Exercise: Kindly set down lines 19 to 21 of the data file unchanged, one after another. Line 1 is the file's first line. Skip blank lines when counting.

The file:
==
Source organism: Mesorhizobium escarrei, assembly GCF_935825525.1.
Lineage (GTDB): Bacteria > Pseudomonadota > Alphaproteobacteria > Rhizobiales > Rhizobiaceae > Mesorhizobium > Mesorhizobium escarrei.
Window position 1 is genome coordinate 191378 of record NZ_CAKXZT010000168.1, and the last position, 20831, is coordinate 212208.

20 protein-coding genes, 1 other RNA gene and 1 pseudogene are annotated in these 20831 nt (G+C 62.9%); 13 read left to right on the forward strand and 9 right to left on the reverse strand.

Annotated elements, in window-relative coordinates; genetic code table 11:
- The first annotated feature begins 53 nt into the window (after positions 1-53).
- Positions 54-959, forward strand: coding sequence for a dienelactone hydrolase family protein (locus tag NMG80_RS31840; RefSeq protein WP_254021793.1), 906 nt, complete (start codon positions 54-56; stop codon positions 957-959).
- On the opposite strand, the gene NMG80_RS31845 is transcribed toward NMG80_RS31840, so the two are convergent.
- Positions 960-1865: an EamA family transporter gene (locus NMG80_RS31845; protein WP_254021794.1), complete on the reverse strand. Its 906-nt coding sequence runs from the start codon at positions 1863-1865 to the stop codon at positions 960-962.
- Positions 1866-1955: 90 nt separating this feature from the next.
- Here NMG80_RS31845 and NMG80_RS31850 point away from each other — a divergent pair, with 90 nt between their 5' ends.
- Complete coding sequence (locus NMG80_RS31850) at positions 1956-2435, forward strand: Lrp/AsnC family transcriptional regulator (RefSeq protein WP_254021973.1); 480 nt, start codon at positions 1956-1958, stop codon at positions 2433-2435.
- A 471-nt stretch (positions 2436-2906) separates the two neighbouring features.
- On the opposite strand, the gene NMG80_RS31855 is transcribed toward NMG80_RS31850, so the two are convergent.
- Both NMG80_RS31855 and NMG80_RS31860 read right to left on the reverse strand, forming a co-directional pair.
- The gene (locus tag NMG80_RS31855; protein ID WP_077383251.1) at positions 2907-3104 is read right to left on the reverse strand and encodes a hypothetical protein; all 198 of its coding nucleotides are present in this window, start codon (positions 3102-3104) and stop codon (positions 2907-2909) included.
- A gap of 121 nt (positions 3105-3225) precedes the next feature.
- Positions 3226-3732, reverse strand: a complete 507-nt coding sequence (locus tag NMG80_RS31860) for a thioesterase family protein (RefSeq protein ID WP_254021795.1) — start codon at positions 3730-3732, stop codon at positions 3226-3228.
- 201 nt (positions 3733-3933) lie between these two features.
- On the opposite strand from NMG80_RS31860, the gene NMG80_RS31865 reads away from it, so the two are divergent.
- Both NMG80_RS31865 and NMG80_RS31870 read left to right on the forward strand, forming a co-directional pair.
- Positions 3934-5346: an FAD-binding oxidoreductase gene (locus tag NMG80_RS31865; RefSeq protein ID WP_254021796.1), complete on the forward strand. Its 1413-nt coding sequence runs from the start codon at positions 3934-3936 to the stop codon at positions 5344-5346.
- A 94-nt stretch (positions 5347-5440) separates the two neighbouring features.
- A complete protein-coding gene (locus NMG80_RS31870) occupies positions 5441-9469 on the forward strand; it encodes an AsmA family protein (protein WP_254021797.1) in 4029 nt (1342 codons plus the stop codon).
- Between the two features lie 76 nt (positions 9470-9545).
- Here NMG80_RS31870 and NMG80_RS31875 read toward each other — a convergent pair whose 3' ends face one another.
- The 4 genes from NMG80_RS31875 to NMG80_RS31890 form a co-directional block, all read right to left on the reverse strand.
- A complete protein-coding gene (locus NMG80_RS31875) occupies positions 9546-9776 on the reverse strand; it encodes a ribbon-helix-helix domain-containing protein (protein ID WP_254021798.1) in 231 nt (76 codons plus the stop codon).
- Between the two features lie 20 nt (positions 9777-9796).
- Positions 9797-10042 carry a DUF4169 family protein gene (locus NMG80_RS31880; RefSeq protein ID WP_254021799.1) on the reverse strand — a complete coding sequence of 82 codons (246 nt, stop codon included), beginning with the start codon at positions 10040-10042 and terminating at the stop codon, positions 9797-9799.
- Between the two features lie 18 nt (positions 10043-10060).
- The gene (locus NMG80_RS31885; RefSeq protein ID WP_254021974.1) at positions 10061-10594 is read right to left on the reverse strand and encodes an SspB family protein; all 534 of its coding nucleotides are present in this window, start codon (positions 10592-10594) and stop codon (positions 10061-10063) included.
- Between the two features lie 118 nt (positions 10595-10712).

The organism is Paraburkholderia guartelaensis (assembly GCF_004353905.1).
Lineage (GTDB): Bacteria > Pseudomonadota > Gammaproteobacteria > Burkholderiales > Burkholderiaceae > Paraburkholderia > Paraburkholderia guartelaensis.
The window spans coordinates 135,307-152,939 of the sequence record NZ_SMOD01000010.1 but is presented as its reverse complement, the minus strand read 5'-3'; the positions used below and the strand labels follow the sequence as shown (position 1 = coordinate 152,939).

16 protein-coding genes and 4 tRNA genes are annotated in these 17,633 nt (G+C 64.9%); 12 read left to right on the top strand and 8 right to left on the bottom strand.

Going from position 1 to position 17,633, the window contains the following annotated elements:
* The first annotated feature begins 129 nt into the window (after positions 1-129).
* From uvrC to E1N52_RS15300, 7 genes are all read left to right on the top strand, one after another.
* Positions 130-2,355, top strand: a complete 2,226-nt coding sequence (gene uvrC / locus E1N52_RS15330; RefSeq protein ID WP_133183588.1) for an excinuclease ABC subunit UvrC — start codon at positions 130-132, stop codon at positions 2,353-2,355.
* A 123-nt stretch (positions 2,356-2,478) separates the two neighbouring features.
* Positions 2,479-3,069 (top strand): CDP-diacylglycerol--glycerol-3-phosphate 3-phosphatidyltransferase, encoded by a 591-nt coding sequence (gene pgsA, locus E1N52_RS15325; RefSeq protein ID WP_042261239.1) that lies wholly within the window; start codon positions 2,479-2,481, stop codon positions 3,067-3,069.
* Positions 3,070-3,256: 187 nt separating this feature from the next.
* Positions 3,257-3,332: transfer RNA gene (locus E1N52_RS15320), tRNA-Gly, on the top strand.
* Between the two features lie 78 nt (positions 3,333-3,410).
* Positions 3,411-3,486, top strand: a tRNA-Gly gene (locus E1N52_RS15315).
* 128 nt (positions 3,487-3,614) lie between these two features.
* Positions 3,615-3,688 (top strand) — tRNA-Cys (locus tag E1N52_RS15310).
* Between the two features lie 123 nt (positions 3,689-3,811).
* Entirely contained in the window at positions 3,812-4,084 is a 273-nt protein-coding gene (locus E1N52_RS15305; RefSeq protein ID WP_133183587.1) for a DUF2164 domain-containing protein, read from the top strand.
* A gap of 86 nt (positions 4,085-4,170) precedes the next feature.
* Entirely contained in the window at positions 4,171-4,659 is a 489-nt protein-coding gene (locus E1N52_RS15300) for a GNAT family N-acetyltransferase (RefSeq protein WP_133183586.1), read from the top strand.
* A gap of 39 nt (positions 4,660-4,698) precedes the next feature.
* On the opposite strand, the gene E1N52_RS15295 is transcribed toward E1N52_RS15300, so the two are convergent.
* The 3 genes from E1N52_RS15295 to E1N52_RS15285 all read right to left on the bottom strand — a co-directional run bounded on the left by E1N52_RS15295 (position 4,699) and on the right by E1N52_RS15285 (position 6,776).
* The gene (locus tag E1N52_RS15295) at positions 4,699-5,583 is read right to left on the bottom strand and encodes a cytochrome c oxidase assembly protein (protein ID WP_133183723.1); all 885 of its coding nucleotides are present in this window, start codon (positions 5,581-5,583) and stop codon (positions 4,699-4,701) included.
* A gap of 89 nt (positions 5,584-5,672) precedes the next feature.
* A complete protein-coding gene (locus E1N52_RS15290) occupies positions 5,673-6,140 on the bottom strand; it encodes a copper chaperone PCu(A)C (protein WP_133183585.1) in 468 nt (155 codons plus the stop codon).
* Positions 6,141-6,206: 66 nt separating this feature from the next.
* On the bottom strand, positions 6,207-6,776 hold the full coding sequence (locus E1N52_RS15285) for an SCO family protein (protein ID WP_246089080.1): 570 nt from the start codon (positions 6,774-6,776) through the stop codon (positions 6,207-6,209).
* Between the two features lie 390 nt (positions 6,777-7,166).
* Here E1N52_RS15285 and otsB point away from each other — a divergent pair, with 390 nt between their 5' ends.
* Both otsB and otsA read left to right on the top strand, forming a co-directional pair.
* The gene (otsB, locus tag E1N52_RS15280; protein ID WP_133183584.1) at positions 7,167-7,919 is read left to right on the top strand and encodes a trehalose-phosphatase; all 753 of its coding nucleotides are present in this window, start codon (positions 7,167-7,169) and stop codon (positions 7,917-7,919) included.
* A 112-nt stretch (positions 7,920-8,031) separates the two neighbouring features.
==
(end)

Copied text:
- 201 nt (positions 3733-3933) lie between these two features.
- On the opposite strand from NMG80_RS31860, the gene NMG80_RS31865 reads away from it, so the two are divergent.
- Both NMG80_RS31865 and NMG80_RS31870 read left to right on the forward strand, forming a co-directional pair.